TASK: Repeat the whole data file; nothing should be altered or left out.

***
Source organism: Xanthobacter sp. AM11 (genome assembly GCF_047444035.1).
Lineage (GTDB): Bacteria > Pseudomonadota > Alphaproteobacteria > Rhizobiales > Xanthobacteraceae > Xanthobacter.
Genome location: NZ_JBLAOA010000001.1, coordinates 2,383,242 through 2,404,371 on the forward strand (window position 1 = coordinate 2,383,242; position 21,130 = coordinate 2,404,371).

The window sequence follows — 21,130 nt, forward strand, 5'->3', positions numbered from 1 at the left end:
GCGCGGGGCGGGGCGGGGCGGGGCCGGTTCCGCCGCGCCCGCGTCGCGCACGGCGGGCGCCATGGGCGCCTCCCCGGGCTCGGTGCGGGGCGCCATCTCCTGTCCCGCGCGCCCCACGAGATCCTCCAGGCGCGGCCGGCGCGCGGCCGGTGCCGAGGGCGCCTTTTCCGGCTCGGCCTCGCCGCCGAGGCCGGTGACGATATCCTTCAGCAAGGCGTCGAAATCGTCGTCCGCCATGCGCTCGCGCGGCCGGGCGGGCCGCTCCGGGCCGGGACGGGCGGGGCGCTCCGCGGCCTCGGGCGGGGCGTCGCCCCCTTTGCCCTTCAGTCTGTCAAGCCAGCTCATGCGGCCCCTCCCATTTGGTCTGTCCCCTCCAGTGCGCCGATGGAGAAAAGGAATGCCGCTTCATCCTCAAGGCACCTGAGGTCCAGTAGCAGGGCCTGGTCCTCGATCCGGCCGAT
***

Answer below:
Source organism: Xanthobacter sp. AM11 (genome assembly GCF_047444035.1).
Lineage (GTDB): Bacteria > Pseudomonadota > Alphaproteobacteria > Rhizobiales > Xanthobacteraceae > Xanthobacter.
Genome location: NZ_JBLAOA010000001.1, coordinates 2,383,242 through 2,404,371 on the forward strand (window position 1 = coordinate 2,383,242; position 21,130 = coordinate 2,404,371).

The window sequence follows — 21,130 nt, forward strand, 5'->3', positions numbered from 1 at the left end:
GCGCGGGGCGGGGCGGGGCGGGGCCGGTTCCGCCGCGCCCGCGTCGCGCACGGCGGGCGCCATGGGCGCCTCCCCGGGCTCGGTGCGGGGCGCCATCTCCTGTCCCGCGCGCCCCACGAGATCCTCCAGGCGCGGCCGGCGCGCGGCCGGTGCCGAGGGCGCCTTTTCCGGCTCGGCCTCGCCGCCGAGGCCGGTGACGATATCCTTCAGCAAGGCGTCGAAATCGTCGTCCGCCATGCGCTCGCGCGGCCGGGCGGGCCGCTCCGGGCCGGGACGGGCGGGGCGCTCCGCGGCCTCGGGCGGGGCGTCGCCCCCTTTGCCCTTCAGTCTGTCAAGCCAGCTCATGCGGCCCCTCCCATTTGGTCTGTCCCCTCCAGTGCGCCGATGGAGAAAAGGAATGCCGCTTCATCCTCAAGGCACCTGAGGTCCAGTAGCAGGGCCTGGTCCTCGATCCGGCCGAT